Question about Kenmore Washing Machines
How to self level the drum on my washer
Posted by Anonymous on
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Posted on Jan 02, 2017
Starting in early 2002, the capacity sizes were changed around a little bit. A normal sized washer now all have the same sized tubs (pretty much) in the 110 series (Whirlpool Manufactured) washers. The capacity is now rated somewhat by the agitator action the washer comes with. Depending on the type of agitator you have, will determine the capacity. King size capacity means you have a pretty good capacity (size wise) than others. You have normal capacity, large capacity, super capacity, king capacity, and I even think they have canyon (yes canyon) capacity. Capacity sizes dont really mean to much though. In order for you clothes to get clean, the must have room in the tub to move. The must be able to float up, then get pulled down by agitator action. That should determine the size of what goes in the washer. Always use same type clothing when doing laundry (i.e. towels with towels, sheets with sheets, etc, this will keep the load balanced better). Watch what you load, comforters are ok (per manufactures ok) but I do not tlike the idea unless its a front loader, and only by itself. Let me know if this helps you out any.
Posted on Jun 01, 2008
SOURCE: clicking sound.....
must likely something in between drum & basket or rear bearing going bad.call sears ask for service smart agreement it will cover rear shell with bearing &basket in warranty
Posted on Nov 14, 2008
If this is occurring mostly on heavier loads your clutch may be slipping. If you take a flathead screwdriver and push down the lid switch so the washer will spin with the lid up, grab the inside of the drum. If you can easily stop the drum its most likely a bad clutch. If you tip the washer back and see oil underneath then its probably your transmission leaking oil onto the the clutch causing it to slip (in which case you need transmission and clutch assy). If you see oil I would probably not bother calling a tech it would be a pretty expensive repair.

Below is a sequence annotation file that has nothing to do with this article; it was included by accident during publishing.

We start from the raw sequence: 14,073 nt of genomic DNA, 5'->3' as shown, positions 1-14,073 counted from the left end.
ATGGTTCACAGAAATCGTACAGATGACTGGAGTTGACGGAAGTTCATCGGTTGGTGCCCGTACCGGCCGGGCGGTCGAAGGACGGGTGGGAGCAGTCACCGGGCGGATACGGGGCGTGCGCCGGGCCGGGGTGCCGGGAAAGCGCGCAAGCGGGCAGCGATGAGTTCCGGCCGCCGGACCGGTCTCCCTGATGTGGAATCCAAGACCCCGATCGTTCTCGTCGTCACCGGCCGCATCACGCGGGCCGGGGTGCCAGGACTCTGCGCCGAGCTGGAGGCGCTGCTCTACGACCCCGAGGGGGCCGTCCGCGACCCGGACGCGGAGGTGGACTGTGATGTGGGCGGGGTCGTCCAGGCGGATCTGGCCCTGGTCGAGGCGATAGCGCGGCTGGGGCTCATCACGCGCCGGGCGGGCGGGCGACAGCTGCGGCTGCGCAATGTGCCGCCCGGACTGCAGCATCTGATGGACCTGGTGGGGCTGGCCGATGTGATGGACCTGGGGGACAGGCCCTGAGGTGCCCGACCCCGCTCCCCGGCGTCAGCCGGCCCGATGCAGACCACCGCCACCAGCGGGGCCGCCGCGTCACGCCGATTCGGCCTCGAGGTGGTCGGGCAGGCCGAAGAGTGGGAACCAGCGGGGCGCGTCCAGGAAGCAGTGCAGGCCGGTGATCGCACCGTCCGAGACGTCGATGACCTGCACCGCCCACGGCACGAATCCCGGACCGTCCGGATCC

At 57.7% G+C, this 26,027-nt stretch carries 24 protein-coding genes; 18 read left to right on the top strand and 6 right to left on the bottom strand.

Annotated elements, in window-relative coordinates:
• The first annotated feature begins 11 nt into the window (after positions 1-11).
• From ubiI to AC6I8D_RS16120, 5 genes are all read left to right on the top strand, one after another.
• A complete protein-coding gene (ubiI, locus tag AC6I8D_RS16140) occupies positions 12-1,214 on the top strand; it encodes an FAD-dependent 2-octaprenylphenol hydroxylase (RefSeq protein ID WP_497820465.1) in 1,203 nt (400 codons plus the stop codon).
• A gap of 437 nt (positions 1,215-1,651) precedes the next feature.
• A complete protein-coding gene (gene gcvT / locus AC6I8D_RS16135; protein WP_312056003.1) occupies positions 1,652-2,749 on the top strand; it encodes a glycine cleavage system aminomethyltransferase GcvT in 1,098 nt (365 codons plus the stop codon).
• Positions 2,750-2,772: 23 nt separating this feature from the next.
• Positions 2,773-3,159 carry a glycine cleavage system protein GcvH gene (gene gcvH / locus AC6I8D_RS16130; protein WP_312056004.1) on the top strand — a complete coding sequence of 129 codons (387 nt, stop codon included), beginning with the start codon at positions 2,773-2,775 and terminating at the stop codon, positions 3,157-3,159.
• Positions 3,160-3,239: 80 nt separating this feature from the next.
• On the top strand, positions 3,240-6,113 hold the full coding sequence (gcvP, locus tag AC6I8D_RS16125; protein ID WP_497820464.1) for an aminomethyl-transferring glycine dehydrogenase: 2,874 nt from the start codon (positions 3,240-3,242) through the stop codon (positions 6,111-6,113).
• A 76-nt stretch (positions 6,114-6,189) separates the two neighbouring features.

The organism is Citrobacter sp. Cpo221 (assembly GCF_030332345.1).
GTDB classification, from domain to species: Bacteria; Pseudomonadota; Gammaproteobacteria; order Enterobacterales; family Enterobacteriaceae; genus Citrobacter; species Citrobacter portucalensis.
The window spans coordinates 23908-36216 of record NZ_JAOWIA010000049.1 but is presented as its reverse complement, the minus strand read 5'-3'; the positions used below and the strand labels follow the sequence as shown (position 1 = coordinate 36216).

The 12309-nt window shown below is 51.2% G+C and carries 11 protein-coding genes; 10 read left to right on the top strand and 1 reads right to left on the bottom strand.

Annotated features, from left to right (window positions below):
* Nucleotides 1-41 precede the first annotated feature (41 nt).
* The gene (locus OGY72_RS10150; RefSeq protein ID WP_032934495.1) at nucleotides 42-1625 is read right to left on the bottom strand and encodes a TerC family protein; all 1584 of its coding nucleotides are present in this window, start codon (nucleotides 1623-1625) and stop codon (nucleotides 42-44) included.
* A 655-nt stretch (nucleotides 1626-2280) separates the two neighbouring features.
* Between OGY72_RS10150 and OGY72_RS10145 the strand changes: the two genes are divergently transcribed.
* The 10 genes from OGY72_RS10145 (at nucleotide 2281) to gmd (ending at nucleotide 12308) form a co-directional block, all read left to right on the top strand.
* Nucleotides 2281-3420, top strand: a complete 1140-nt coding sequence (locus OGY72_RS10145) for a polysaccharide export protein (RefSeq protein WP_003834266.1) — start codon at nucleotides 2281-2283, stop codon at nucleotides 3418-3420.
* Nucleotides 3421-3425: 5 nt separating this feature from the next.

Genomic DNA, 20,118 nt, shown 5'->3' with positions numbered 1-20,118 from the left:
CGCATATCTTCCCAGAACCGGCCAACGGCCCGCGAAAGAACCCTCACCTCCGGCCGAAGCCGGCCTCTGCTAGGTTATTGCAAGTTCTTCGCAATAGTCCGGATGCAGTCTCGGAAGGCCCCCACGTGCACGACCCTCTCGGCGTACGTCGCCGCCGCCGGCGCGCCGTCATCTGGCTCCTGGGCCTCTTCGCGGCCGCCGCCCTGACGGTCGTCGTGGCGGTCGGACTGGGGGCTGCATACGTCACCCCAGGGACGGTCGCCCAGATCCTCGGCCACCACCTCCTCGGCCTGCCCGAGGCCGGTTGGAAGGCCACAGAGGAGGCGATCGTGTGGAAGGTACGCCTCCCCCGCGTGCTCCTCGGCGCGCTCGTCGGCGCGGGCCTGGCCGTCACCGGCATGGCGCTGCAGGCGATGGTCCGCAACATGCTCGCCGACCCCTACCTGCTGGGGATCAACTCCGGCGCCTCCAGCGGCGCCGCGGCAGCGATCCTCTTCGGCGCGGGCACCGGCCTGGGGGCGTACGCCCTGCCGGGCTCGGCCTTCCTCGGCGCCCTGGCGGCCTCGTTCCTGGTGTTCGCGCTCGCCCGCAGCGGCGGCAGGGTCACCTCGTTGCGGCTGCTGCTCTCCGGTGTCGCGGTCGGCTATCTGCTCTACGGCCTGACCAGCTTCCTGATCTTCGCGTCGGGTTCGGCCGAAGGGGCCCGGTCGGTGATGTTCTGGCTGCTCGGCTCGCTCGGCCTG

IF the problem is with the clutch only it may be worth repairing but to replace the clutch you will have to remove the pump, motor, transmission, and the clutch mounts on top. The other less common possibility could be a bad drive block under the inner tub. hope this helps. _MJ_
Posted on Jan 28, 2010
It appears your timer/main controller/CCU has failed in this instance.
For replacement parts - head on over to PartSelect.com or RepairClinic.com and enter in your full model number for a full parts listing.
I recommend both sites because ...
FixYa has no affiliation with either site - I have been using and recommending them for years - trouble free.
PartSelect has a great schematic database for locating the part on your unit and great "testimonials" for each part that often times includes HOW-TO information.
RepairClinic has pictures of each part they sell and also a great how-to and troubleshooting for basic repairs.
If your unit has never been serviced - there should still be an original service manual enclosed in plastic taped to the inside of the shell.
In the service manual are Error codes, maintenance procedures, and troubleshooting steps you can follow.
Anything too complicated or beyond your scope should be handled by a professional.
If you think you want to tackle the repair - and have gotten stuck on a step - reply to your question and I will be glad to help you out.